More than 40 ex-Googlers have invested in about 200 fledgling companies since 2005, according to the research firm YouNoodle Inc. and reporting by Bloomberg BusinessWeek. At least a half-dozen current Google executives, including Chief Executive Officer Eric Schmidt and co-founders Larry Page and Sergey Brin, are also financing young companies. YouNoodle defines people as Google angels if they’re investing their own money, investing out of a firm that uses only their money, or investing out of a firm in which a majority of partners are ex- Googlers.

‘Very Risky Deals’

Numerous angel-watchers say the Google group has more in common than just pedigree. The alumni are getting into “very risky deals that can be extremely rewarding,” says Jeff Clavier, a venture capitalist who founded Palo Alto-based SoftTech VC in 2004. “They have been very active as a group over the past two to three years.”

Companies backed by Googlers include Twitter Inc., Tesla Motors Inc., and gamemaker Tapulous Inc. “As Google matures, its alums are continuing to have a huge impact on Silicon Valley and the tech industry,” says Ron Conway, one of the Valley’s most active angel investors, who has backed 190 companies, including Google, Facebook Inc. and Twitter.

One reason for the Google angels’ success, say entrepreneurs, is that they have more to offer startups than just money. Bart Decrem, a 42-year-old Stanford University law grad, says he turned to the Google network when he was starting Palo Alto-based Tapulous in 2008. The company’s Tap Tap Revenge game requires players to tap on-screen balls to the beat of a song — not exactly a sure thing of an idea.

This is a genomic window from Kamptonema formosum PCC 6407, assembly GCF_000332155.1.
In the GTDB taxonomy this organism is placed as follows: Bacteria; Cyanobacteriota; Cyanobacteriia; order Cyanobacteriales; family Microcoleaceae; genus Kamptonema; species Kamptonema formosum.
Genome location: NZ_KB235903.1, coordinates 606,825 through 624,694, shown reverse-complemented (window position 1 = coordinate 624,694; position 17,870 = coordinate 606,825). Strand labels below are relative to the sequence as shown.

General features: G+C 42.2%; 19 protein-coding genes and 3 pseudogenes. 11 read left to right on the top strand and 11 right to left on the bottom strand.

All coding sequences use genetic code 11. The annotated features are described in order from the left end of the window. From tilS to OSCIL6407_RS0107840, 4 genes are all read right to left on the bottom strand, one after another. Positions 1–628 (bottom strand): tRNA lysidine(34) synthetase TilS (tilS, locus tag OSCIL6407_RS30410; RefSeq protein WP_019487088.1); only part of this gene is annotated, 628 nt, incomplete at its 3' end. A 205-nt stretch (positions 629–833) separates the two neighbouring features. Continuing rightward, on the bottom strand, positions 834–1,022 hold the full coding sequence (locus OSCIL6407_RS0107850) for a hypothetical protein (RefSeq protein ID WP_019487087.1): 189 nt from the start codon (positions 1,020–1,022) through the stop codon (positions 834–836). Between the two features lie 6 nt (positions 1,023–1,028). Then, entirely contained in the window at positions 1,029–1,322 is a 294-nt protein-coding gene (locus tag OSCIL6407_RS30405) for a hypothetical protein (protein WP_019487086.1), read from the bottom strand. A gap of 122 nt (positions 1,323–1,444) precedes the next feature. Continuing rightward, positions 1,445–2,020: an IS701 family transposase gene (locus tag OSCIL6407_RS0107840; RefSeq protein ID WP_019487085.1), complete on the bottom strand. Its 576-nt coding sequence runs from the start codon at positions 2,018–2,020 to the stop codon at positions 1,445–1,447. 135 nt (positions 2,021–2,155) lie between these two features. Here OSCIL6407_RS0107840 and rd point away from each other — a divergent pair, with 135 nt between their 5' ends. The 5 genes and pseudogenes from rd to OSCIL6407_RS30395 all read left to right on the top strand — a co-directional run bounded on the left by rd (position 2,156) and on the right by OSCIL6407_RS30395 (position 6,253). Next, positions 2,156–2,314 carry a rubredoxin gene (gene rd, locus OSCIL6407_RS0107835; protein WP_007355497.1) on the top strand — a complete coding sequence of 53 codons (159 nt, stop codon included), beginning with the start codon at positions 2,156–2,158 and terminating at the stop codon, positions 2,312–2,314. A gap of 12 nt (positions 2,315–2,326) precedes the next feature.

Tap Tap

Decrem says he thought the game might become a substantial business by selling it on Apple Inc.’s iPhone. He says he raised $500,000 from a dozen angels, including Senkut and Zurek, who advised on strategy, connected the company with new partners in Asia, and helped it explore platforms for mobile phones that use Google’s Android software. Today, Tap Tap games have been downloaded more than 25 million times and Tapulous is profitable, says Decrem, without providing specifics about the company’s finances.

Google’s angels dabble in a wide variety of businesses. Zurek says she has money in a premium vodka maker and a South Korean frozen yogurt emporium. Yet the angels tend to concentrate their cash in what they know — search technology, mobile computing and the consumer Internet. Twitter, backed by former Google executive Chris Sacca, is pioneering a new field of real-time communications. The online personal-finance service, with money from Senkut, was bought by Intuit Inc. last year for $170 million. Search provider Powerset, backed by Senkut, was acquired by Microsoft Corp. in 2008, and its technology became a part of the Bing search engine, according to a post on a Microsoft blog.


Senkut, a 40-year-old native of Turkey, has made investments of between $25,000 and $150,000 in 65 startups, by YouNoodle’s reckoning. Senkut joined the company in 1999 as a product manager. He left in 2005 and promptly took his mother to Paris for her 60th birthday — and treated himself to a Lamborghini.